Thursday, February 21, 2013

Finding the best thrift shops

A few weeks ago, the bloggers at Young House Love issued their Macklemore Thrift Shop Challenge, based on the rap song "Thrift Shop," by Macklemore and Ryan Lewis. (You can view a cleaned-up version of the video on this page, or go to YouTube for the unexpurgated version.) I'd never heard the song before, and I was completely tickled by the fact that a rap song about thrift shops exists. Even if it's mostly tongue-in-cheek, I still think it's awesome that this guy is challenging the way rap music in general glorifies throwing money around (describing spending $50 on a T-shirt as "getting swindled" and deriding the idea that you can "get girls from a brand"). So I was really psyched to take the challenge, which was to go to a thrift shop—any thrift shop—with "$20 in your pocket" and show what you get for it. (You also get points for finding and photographing any of the items specifically mentioned in the song, such as clothing with fringe, sneakers with Velcro, and pajamas with feet).
Unfortunately, however, there are no thrift shops in our area that even approach the one depicted in the video for selection and price. Here in Highland Park, there are exactly two stores that sell secondhand goods. The Tower Thrift Shop in the basement of the Reformed Church is cleaner and better organized than it used to be, but it's still got a small and seldom-changing selection, no dressing rooms, and very limited hours (about 15 hours per week). There is a new store on Raritan Avenue that has some pretty nice furniture and accessories, but no clothing, which is what I actually need right now.

I figured my best chance of completing the Thrift Shop Challenge successfully was to go down to the Goodwill store in East Brunswick. Although this is the nearest big thrift store to us (only about five miles away), we seldom stop in there because it's not close to anyplace else we'd be likely to go. In honor of the Thrift Shop Challenge, however, I decided to make a special trip out there on a Saturday. I went in with my $20 and a modest shopping list: some decent pants for winter, maybe a flannel shirt or a grey pullover, and anything else that happened to catch my eye. And I came out with...nothing. After working my way up and down all the racks of trousers, looking at every pair to check the size (since this store sorts them only by color), I didn't find a single pair worth the trouble of trying on. The few pairs I found in my size were all cut in the fashionably low-slung style that looks absolutely awful on me, and/or they were made of such flimsy fabric that they weren't worth the five to ten dollars the store was asking for them. And while I did try on a few grey pullovers, not one fit me properly.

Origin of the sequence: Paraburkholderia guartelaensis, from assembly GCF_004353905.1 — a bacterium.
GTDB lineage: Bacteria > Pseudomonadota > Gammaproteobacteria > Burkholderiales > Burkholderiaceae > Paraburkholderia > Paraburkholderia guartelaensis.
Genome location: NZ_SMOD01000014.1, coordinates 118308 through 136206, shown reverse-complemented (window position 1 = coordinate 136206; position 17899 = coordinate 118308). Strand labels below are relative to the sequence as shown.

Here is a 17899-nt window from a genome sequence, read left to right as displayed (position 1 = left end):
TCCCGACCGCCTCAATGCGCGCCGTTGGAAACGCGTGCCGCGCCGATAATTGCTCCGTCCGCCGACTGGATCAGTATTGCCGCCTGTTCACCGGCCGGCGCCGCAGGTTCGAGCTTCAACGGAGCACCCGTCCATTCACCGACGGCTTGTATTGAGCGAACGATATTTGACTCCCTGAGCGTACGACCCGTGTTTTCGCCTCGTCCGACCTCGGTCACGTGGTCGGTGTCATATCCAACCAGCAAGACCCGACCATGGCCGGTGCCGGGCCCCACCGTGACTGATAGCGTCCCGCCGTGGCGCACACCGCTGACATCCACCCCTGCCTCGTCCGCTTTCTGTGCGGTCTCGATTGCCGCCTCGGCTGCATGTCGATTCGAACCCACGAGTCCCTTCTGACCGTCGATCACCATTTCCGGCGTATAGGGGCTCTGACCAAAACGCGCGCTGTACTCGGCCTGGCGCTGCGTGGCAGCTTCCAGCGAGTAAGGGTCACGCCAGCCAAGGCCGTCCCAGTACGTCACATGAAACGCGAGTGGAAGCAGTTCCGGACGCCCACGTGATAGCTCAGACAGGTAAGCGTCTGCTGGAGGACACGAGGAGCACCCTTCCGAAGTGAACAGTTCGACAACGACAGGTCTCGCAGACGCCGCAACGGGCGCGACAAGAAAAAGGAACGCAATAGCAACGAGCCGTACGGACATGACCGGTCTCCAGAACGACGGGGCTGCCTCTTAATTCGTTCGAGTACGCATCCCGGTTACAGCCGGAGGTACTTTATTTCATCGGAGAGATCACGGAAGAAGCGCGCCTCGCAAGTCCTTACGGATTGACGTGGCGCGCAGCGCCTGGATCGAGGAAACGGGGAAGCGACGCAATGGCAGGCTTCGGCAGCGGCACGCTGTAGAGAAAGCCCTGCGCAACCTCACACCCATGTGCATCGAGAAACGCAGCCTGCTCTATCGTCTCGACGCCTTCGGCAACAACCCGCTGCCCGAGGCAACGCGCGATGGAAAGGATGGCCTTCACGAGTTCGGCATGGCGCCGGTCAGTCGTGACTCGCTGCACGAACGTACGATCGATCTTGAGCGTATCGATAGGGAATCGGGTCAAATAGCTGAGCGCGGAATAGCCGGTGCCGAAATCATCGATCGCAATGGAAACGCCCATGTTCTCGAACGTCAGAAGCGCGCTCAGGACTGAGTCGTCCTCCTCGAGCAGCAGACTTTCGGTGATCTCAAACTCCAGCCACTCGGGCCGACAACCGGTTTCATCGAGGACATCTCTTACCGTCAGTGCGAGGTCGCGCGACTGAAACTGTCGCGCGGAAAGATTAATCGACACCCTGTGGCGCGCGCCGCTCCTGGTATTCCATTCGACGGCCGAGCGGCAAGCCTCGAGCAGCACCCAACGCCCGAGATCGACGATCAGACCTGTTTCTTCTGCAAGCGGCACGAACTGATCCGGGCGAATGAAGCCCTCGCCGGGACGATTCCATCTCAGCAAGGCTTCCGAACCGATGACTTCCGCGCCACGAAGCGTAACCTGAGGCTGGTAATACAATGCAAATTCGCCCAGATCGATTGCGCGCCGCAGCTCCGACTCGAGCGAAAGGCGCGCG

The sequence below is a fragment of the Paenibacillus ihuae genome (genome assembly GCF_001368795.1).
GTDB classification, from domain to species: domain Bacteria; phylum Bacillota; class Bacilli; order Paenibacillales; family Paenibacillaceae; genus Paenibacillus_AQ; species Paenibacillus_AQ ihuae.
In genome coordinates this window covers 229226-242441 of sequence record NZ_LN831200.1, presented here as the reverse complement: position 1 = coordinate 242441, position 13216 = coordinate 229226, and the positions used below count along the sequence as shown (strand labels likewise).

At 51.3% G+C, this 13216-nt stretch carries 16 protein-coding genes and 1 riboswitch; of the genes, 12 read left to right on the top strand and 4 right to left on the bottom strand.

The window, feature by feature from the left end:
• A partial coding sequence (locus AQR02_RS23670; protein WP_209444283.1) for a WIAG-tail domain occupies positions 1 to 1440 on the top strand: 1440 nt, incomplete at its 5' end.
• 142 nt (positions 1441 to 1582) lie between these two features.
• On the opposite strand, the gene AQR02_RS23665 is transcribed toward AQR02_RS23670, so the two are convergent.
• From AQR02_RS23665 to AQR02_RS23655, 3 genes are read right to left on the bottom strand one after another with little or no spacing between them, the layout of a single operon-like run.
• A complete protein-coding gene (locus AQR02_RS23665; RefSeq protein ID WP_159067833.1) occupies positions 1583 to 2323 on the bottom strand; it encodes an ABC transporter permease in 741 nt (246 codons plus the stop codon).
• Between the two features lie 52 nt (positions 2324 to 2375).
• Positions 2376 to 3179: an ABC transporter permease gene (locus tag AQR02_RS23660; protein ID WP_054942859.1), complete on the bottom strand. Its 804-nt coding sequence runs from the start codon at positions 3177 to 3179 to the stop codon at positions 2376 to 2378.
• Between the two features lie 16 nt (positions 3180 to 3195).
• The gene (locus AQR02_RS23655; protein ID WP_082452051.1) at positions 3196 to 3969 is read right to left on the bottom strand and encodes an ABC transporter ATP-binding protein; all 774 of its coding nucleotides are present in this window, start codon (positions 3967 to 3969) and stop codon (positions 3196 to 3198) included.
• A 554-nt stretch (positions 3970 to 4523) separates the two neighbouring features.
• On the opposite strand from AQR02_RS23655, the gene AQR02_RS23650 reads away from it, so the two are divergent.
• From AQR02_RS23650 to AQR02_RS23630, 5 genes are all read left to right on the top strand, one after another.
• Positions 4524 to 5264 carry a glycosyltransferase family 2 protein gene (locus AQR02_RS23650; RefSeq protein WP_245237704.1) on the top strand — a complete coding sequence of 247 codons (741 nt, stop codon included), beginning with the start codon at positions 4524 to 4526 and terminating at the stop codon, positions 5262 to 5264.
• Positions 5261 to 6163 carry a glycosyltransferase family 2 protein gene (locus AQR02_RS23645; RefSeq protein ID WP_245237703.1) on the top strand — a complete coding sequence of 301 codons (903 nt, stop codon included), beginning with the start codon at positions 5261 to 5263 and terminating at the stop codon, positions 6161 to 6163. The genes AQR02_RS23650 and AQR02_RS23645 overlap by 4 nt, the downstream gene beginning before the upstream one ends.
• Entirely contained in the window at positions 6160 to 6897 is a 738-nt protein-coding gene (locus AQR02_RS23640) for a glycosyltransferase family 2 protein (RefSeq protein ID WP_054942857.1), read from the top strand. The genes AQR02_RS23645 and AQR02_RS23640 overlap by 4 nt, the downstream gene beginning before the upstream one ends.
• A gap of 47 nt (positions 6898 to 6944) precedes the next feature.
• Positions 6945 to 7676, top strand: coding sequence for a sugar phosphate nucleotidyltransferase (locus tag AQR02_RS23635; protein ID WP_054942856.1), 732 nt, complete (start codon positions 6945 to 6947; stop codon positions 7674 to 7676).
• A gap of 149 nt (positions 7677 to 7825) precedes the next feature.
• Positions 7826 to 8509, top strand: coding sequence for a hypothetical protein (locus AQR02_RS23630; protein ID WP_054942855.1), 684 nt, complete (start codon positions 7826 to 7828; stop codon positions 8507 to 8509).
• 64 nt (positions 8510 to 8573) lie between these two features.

The whole experience was so frustrating that I began to think maybe I should just give up on thrift shops entirely. Yeah, back in college I used to have good luck there, but I was younger and slimmer then, and maybe the tanking economy has made people more reluctant to get rid of good clothes. So imagine my surprise when, at the blood bank yesterday, the phlebotomist started chatting to me about shopping and confided that she gets nearly everything from thrift shops. The prices are so much better than the department stores, she rattled on cheerfully, and the selection is just as good—she can always find plenty of items in her size. When I eagerly asked her where she shopped to find such great deals, she steered me toward the Unique Thrift Store in South Plainfield—not much farther from us than the Goodwill, but in the opposite direction.